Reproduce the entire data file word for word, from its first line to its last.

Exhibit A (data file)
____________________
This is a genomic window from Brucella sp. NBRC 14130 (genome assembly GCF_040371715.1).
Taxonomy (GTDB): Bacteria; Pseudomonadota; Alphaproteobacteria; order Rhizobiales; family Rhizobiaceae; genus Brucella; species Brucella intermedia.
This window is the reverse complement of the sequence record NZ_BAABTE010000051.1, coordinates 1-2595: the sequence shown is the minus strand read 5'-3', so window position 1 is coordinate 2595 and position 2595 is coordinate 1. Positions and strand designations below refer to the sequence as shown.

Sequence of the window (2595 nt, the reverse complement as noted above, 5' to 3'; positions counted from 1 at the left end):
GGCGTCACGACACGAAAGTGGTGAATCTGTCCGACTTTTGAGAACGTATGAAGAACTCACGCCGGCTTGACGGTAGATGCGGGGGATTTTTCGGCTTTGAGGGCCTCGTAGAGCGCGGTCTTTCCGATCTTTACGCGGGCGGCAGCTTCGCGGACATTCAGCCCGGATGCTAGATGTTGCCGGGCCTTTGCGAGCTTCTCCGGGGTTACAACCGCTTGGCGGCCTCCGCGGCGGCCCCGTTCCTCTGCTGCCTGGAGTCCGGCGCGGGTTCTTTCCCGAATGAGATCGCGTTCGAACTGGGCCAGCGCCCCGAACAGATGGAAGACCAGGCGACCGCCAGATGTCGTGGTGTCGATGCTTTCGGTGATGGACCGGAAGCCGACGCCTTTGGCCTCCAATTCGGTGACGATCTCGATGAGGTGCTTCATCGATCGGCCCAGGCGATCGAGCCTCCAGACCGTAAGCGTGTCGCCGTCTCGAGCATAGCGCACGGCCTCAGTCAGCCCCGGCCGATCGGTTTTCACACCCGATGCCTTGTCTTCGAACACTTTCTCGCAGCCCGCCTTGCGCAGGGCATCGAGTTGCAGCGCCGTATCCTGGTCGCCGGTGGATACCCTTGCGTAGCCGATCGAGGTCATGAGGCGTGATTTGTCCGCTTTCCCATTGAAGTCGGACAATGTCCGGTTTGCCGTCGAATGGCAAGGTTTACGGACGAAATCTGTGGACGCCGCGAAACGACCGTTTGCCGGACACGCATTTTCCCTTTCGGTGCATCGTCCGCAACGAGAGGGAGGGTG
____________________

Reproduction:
This is a genomic window from Brucella sp. NBRC 14130 (genome assembly GCF_040371715.1).
Taxonomy (GTDB): Bacteria; Pseudomonadota; Alphaproteobacteria; order Rhizobiales; family Rhizobiaceae; genus Brucella; species Brucella intermedia.
This window is the reverse complement of the sequence record NZ_BAABTE010000051.1, coordinates 1-2595: the sequence shown is the minus strand read 5'-3', so window position 1 is coordinate 2595 and position 2595 is coordinate 1. Positions and strand designations below refer to the sequence as shown.

Sequence of the window (2595 nt, the reverse complement as noted above, 5' to 3'; positions counted from 1 at the left end):
GGCGTCACGACACGAAAGTGGTGAATCTGTCCGACTTTTGAGAACGTATGAAGAACTCACGCCGGCTTGACGGTAGATGCGGGGGATTTTTCGGCTTTGAGGGCCTCGTAGAGCGCGGTCTTTCCGATCTTTACGCGGGCGGCAGCTTCGCGGACATTCAGCCCGGATGCTAGATGTTGCCGGGCCTTTGCGAGCTTCTCCGGGGTTACAACCGCTTGGCGGCCTCCGCGGCGGCCCCGTTCCTCTGCTGCCTGGAGTCCGGCGCGGGTTCTTTCCCGAATGAGATCGCGTTCGAACTGGGCCAGCGCCCCGAACAGATGGAAGACCAGGCGACCGCCAGATGTCGTGGTGTCGATGCTTTCGGTGATGGACCGGAAGCCGACGCCTTTGGCCTCCAATTCGGTGACGATCTCGATGAGGTGCTTCATCGATCGGCCCAGGCGATCGAGCCTCCAGACCGTAAGCGTGTCGCCGTCTCGAGCATAGCGCACGGCCTCAGTCAGCCCCGGCCGATCGGTTTTCACACCCGATGCCTTGTCTTCGAACACTTTCTCGCAGCCCGCCTTGCGCAGGGCATCGAGTTGCAGCGCCGTATCCTGGTCGCCGGTGGATACCCTTGCGTAGCCGATCGAGGTCATGAGGCGTGATTTGTCCGCTTTCCCATTGAAGTCGGACAATGTCCGGTTTGCCGTCGAATGGCAAGGTTTACGGACGAAATCTGTGGACGCCGCGAAACGACCGTTTGCCGGACACGCATTTTCCCTTTCGGTGCATCGTCCGCAACGAGAGGGAGGGTG